They locked down at least one high school
Several 4chan users have seen criminal charges after threatening bombings or shooting sprees on the site. One post threatening a massacre shut down a Washington high school before investigators tracked the source to Sweden. Hoax shooting threats have also been traced back to 4chan users in Michigan and Australia.
A Wisconsin man was sentenced to six months in prison for threatening to detonate nuclear bombs at several NFL stadiums. The man's lawyer reportedly argued for leniency, saying of 4chan: "There's this odd community of people who go on this website. He's the poster boy of what can go wrong."
They (indirectly) created a profitable blog network and TV show
LOLcat is one of the best-known internet memes and maybe the quintessential one. The phenomenon was born on 4chan through a weekly ritual called "Caturday," but it had more legs than a typical image macro, spawning a successful blog network called Cheezburger and even a short-lived Bravo reality show following their employees.
They tanked Apple's stock
Years before Steve Jobs' real death, someone used CNN's citizen journalism platform iReport to spread a rumor that the Apple founder had been rushed to the ER with heart problems. The hoax, which reportedly originated on 4chan, was enough to spook investors and Apple stock briefly dropped by 10 percent, even more than it would dip the day after Jobs' actual death in 2011.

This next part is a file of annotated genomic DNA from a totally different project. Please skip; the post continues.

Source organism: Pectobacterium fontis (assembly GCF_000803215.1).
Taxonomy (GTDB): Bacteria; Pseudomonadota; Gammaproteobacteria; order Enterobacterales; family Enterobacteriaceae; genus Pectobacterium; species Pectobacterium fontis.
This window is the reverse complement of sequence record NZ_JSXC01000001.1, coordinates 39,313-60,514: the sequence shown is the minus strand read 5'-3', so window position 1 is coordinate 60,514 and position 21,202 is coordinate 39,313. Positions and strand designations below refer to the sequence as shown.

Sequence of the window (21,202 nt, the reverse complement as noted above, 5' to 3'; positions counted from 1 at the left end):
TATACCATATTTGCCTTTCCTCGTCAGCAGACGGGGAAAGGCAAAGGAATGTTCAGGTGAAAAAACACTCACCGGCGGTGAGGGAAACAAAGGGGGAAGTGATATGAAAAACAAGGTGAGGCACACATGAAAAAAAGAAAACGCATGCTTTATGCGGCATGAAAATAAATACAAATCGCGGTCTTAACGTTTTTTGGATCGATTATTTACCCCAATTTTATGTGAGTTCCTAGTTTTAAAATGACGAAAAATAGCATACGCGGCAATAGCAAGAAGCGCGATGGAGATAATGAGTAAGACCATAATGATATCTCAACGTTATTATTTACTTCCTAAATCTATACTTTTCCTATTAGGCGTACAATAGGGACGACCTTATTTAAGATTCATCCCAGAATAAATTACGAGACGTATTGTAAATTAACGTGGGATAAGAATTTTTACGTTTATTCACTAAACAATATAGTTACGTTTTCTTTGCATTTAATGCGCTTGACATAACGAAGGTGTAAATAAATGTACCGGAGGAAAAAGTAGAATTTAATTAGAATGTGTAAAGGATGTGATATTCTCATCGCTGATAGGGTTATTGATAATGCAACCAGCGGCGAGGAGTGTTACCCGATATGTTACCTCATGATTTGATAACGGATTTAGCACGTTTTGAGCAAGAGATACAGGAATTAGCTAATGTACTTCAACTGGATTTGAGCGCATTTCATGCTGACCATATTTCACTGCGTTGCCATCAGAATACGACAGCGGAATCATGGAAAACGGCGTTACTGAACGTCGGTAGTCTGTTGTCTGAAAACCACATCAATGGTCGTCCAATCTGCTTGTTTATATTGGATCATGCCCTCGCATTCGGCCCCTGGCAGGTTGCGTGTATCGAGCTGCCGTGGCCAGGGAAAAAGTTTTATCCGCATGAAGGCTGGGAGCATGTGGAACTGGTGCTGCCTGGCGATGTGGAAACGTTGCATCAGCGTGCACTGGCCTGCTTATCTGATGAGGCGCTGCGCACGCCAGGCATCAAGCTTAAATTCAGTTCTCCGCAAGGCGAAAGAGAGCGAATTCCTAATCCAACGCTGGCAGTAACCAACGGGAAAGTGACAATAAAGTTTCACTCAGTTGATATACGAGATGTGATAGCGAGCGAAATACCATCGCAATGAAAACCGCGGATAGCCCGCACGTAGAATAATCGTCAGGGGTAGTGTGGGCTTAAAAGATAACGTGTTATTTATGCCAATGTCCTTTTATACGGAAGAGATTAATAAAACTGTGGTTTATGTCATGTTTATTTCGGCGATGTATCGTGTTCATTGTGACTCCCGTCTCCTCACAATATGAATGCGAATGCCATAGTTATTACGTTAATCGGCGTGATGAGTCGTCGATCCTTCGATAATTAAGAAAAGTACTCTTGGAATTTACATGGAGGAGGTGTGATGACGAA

They put hackers "on steroids"
We could dedicate a whole list to the exploits of Anonymous, the loose collective of hackers that was born on 4chan and dubbed in one early, alarmist news report as "hackers on steroids."
These days, they're generally considered activists, though their causes — like their membership and methods — are fluid. They've taken down many, many websites and published many, many people's personal information, including addresses and social security numbers, in various protests. Some Anonymous affiliates have also stolen government data and, most recently, fingered the wrong Missouri police officer in the shooting of Michael Brown.